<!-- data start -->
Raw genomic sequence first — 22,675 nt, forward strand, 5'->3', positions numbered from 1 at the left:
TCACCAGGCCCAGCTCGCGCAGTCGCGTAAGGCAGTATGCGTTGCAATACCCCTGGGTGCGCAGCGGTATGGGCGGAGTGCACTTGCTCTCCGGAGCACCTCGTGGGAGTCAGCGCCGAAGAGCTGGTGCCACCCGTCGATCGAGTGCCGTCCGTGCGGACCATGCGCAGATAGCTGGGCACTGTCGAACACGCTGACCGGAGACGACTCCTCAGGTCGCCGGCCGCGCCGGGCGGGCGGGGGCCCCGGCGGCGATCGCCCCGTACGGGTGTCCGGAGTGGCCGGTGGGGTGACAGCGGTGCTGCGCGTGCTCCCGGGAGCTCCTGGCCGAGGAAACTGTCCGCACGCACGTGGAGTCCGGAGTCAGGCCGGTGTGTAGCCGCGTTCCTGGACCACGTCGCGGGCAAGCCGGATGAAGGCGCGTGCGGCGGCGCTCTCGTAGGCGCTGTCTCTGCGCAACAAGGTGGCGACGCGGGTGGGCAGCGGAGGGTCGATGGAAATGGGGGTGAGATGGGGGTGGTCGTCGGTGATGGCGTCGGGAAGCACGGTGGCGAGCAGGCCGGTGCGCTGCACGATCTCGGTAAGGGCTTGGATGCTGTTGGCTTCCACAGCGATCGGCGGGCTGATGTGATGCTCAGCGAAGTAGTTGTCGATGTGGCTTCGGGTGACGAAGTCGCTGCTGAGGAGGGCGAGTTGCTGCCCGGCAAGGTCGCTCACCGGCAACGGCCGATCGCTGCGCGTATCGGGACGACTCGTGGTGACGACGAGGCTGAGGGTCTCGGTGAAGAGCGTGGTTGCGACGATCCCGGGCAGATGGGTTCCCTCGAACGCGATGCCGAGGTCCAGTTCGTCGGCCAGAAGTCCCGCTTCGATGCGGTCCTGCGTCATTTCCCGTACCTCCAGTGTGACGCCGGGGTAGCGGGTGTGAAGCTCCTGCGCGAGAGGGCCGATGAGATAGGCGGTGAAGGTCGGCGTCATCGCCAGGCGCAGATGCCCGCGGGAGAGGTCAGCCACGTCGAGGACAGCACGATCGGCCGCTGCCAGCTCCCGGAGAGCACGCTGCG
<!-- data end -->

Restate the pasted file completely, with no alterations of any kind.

Raw genomic sequence first — 22,675 nt, forward strand, 5'->3', positions numbered from 1 at the left:
TCACCAGGCCCAGCTCGCGCAGTCGCGTAAGGCAGTATGCGTTGCAATACCCCTGGGTGCGCAGCGGTATGGGCGGAGTGCACTTGCTCTCCGGAGCACCTCGTGGGAGTCAGCGCCGAAGAGCTGGTGCCACCCGTCGATCGAGTGCCGTCCGTGCGGACCATGCGCAGATAGCTGGGCACTGTCGAACACGCTGACCGGAGACGACTCCTCAGGTCGCCGGCCGCGCCGGGCGGGCGGGGGCCCCGGCGGCGATCGCCCCGTACGGGTGTCCGGAGTGGCCGGTGGGGTGACAGCGGTGCTGCGCGTGCTCCCGGGAGCTCCTGGCCGAGGAAACTGTCCGCACGCACGTGGAGTCCGGAGTCAGGCCGGTGTGTAGCCGCGTTCCTGGACCACGTCGCGGGCAAGCCGGATGAAGGCGCGTGCGGCGGCGCTCTCGTAGGCGCTGTCTCTGCGCAACAAGGTGGCGACGCGGGTGGGCAGCGGAGGGTCGATGGAAATGGGGGTGAGATGGGGGTGGTCGTCGGTGATGGCGTCGGGAAGCACGGTGGCGAGCAGGCCGGTGCGCTGCACGATCTCGGTAAGGGCTTGGATGCTGTTGGCTTCCACAGCGATCGGCGGGCTGATGTGATGCTCAGCGAAGTAGTTGTCGATGTGGCTTCGGGTGACGAAGTCGCTGCTGAGGAGGGCGAGTTGCTGCCCGGCAAGGTCGCTCACCGGCAACGGCCGATCGCTGCGCGTATCGGGACGACTCGTGGTGACGACGAGGCTGAGGGTCTCGGTGAAGAGCGTGGTTGCGACGATCCCGGGCAGATGGGTTCCCTCGAACGCGATGCCGAGGTCCAGTTCGTCGGCCAGAAGTCCCGCTTCGATGCGGTCCTGCGTCATTTCCCGTACCTCCAGTGTGACGCCGGGGTAGCGGGTGTGAAGCTCCTGCGCGAGAGGGCCGATGAGATAGGCGGTGAAGGTCGGCGTCATCGCCAGGCGCAGATGCCCGCGGGAGAGGTCAGCCACGTCGAGGACAGCACGATCGGCCGCTGCCAGCTCCCGGAGAGCACGCTGCG